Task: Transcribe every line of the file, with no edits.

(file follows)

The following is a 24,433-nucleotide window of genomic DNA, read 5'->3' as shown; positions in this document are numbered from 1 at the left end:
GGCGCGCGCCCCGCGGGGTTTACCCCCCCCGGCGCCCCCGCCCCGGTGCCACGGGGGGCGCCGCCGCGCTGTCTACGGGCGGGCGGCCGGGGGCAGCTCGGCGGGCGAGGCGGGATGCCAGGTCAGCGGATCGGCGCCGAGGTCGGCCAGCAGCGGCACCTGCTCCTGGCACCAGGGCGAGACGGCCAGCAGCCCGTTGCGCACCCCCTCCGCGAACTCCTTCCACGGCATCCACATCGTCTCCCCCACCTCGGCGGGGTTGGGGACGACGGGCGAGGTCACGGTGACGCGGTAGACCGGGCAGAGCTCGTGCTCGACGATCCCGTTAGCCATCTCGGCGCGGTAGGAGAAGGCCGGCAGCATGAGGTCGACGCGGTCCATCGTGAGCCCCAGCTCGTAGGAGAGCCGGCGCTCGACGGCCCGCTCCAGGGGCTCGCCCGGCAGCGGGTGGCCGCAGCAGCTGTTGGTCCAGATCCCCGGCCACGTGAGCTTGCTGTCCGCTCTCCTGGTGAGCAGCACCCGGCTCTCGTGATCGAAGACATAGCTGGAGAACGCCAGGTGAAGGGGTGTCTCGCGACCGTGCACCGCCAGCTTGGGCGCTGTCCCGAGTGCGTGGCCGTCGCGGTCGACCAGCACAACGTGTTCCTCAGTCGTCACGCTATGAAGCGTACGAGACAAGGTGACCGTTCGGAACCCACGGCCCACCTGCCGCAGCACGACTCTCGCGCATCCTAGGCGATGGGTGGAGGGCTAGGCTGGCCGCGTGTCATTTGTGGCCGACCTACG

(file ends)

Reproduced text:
The following is a 24,433-nucleotide window of genomic DNA, read 5'->3' as shown; positions in this document are numbered from 1 at the left end:
GGCGCGCGCCCCGCGGGGTTTACCCCCCCCGGCGCCCCCGCCCCGGTGCCACGGGGGGCGCCGCCGCGCTGTCTACGGGCGGGCGGCCGGGGGCAGCTCGGCGGGCGAGGCGGGATGCCAGGTCAGCGGATCGGCGCCGAGGTCGGCCAGCAGCGGCACCTGCTCCTGGCACCAGGGCGAGACGGCCAGCAGCCCGTTGCGCACCCCCTCCGCGAACTCCTTCCACGGCATCCACATCGTCTCCCCCACCTCGGCGGGGTTGGGGACGACGGGCGAGGTCACGGTGACGCGGTAGACCGGGCAGAGCTCGTGCTCGACGATCCCGTTAGCCATCTCGGCGCGGTAGGAGAAGGCCGGCAGCATGAGGTCGACGCGGTCCATCGTGAGCCCCAGCTCGTAGGAGAGCCGGCGCTCGACGGCCCGCTCCAGGGGCTCGCCCGGCAGCGGGTGGCCGCAGCAGCTGTTGGTCCAGATCCCCGGCCACGTGAGCTTGCTGTCCGCTCTCCTGGTGAGCAGCACCCGGCTCTCGTGATCGAAGACATAGCTGGAGAACGCCAGGTGAAGGGGTGTCTCGCGACCGTGCACCGCCAGCTTGGGCGCTGTCCCGAGTGCGTGGCCGTCGCGGTCGACCAGCACAACGTGTTCCTCAGTCGTCACGCTATGAAGCGTACGAGACAAGGTGACCGTTCGGAACCCACGGCCCACCTGCCGCAGCACGACTCTCGCGCATCCTAGGCGATGGGTGGAGGGCTAGGCTGGCCGCGTGTCATTTGTGGCCGACCTACG